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Commissioner Leake to Host Third Town Hall Meeting on Education Sept. 7
Mecklenburg County District 2 Commissioner Vilma D. Leake will host her third “A Cry for Education and District 2 Community Concerns” town hall meeting on Thursday, Sept. 7 at Steele Creek A.M.E. Zion Church, 1500 Shopton Road, Charlotte. A networking opportunity will begin at 5:30 p.m. followed by the program at 6 p.m.
Participants will have the chance to ask questions and talk to County, CMS and State representatives about their community concerns.
In addition to Leake, panelists will include:
• Mecklenburg County Manager Dena R. Diorio• District 38 State Sen. Joel D. Ford• CMS Superintendent Dr. Clayton Wilcox • Former School Board Chair Arthur Griffin
For more information, contact LaShonda Hart at 980-314-2906 or LaShonda.Hart@MecklenburgCountyNC.gov.
LUESA’s Air Quality Division Celebrates a Decade of GRADE
Today, Mecklenburg County Air Quality marks the 10th anniversary of the Grant to Replace Aging Diesel Engines Program (GRADE).
In 2007, the BOCC authorized $500,000 of property tax revenue as “seed” money to start GRADE. Since then, Air Quality staff have secured over $6.1 million in state and federal grants to further support the grant program. GRADE is designed to reduce ozone-forming air pollution by providing businesses and organizations funding incentives to replace or repower heavy-duty vehicles and equipment with newer, cleaner engines. GRADE grants have helped reduced more than 710 tons of ozone-forming air pollution over the last decade.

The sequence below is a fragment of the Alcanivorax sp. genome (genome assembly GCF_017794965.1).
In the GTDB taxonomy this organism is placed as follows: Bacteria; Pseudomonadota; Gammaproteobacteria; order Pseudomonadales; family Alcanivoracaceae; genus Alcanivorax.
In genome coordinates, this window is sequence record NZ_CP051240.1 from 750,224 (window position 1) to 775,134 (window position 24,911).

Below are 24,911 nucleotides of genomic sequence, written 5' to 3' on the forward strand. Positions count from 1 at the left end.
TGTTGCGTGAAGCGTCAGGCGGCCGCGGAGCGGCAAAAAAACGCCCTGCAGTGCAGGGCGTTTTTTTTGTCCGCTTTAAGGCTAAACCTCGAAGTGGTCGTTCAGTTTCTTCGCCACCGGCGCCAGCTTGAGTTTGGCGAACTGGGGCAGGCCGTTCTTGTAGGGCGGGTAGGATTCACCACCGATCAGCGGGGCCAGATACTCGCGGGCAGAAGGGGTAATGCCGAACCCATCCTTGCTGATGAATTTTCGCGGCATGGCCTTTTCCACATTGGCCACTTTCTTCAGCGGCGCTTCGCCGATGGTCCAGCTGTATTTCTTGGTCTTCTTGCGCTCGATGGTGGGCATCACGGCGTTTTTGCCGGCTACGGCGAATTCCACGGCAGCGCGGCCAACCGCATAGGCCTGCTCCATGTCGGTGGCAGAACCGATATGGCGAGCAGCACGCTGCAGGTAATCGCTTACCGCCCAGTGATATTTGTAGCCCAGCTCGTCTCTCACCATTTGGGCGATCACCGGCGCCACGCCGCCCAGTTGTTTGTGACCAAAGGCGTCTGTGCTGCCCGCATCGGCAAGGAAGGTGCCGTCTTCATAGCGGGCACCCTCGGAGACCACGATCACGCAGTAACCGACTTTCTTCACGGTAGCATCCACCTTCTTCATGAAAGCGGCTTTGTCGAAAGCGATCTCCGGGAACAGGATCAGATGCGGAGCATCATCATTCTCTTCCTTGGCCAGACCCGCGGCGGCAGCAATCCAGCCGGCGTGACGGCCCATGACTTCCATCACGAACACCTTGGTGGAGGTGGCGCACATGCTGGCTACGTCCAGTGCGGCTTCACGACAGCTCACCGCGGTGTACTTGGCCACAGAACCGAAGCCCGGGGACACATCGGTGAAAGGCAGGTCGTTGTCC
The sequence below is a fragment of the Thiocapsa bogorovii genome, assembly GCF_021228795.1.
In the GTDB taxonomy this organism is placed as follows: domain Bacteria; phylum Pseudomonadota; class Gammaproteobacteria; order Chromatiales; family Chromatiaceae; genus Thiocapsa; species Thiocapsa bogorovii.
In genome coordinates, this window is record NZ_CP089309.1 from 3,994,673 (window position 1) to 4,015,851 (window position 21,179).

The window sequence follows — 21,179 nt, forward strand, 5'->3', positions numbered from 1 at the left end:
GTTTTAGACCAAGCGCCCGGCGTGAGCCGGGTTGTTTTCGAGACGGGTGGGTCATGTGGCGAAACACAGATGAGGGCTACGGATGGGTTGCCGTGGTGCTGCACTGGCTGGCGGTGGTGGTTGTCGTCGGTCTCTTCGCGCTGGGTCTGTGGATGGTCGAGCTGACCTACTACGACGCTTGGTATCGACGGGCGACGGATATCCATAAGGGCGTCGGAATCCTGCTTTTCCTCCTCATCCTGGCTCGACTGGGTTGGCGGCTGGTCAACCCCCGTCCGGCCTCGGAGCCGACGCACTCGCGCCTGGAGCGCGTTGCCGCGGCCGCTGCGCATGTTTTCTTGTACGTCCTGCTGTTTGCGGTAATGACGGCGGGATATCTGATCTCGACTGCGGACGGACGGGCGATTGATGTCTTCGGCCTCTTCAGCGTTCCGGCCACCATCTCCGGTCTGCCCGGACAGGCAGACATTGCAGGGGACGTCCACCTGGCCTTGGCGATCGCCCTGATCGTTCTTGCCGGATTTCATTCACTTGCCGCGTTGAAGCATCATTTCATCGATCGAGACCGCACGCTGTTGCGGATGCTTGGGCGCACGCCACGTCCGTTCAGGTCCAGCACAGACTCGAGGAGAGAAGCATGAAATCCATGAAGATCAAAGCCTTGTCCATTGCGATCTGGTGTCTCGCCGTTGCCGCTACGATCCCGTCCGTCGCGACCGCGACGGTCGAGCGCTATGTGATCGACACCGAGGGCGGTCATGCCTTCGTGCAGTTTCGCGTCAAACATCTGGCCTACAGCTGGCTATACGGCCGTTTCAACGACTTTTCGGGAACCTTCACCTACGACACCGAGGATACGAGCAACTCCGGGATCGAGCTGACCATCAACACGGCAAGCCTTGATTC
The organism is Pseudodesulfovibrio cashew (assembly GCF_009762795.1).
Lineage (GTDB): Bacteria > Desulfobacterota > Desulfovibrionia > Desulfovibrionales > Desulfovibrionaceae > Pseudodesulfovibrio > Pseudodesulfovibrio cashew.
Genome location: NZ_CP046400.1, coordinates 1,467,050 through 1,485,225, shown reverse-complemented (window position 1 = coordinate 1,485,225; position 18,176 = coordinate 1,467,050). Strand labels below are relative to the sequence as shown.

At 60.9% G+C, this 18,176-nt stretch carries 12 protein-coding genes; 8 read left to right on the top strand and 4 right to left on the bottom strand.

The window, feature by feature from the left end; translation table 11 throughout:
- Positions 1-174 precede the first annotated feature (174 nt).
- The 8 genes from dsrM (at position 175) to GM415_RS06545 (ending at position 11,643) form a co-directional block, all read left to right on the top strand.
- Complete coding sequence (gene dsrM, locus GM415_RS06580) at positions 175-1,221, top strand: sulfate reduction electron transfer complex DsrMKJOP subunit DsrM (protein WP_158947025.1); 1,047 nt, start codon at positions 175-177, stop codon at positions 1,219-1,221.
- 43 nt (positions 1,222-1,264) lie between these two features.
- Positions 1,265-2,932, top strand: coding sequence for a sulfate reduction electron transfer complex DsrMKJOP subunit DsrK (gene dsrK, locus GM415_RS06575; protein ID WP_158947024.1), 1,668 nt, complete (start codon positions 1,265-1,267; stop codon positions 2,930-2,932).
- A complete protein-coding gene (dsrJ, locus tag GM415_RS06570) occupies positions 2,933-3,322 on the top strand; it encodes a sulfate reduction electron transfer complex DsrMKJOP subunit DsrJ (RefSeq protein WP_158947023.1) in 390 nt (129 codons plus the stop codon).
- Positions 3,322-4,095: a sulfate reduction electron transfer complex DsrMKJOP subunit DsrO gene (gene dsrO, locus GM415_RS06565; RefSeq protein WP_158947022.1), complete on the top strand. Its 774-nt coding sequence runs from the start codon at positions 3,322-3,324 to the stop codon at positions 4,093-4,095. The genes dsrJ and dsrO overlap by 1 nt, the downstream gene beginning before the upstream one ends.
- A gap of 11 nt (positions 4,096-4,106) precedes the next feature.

Programs like GRADE support our Land Use and Environmental Services Agency’s Strategic Business Plan objective to improve and maintain healthy air quality by reducing air pollution from cars, trucks and off-road equipment (Goal 3, Objective 1, Strategy A).
For more information about GRADE contact Air Quality Director Leslie Rhodes at 980-314-3366 or Leslie.Rhodes@MecklenburgCountyNC.gov.
Assistant Health Director Receives Lifetime Achievement Award
Congratulations to Connie Mele for receiving the Jim Edmundson Lifetime Achievement Award from the North Carolina Foundation for Alcohol and Drug Studies (NCFADS). Each year the foundation honors an individual who has made outstanding contributions to the fields of professional alcohol and drug prevention, treatment, counseling over the span of their career.
Having worked in Community Health since 1979, with a concentration in Behavioral Health, Mele has been focused on improving the quality of care for persons with mental disorders and substance use. She has held various positions over the years, and in 2015, became an assistant health director for the County.
Among Mele’s many achievements, are her success in obtaining a $1.5 million grant from the Substance Abuse and Mental Health Services Administration (SAMHSA) to implement a co-occurring Assertive Community Treatment Team program and serving as a partner in developing a SAMHSA grant for jail diversion veterans who have PTSD and/or TBI. She also brought community stakeholders together to develop a jail diversion program for people with behavioral health problems and was able to obtain $900,000 in recurring funding for the program. When this program was implemented in 2008, the jail census averaged over 2,800 inmates daily and through a number of initiatives, including this one, it now averages 1,400.
In July 2015, Mele was awarded a Robert Wood Johnson fellowship for Senior Public Health Nurses to address the culture of health for communities and nurses. This fellowship allows her to work with the Action Coalition of the Future of Nursing Initiative.
At the request of the North Carolina Governor’s Institute, she’s currently working on developing a curriculum on how to deal effectively with the addicted patient to be offered in all nursing schools.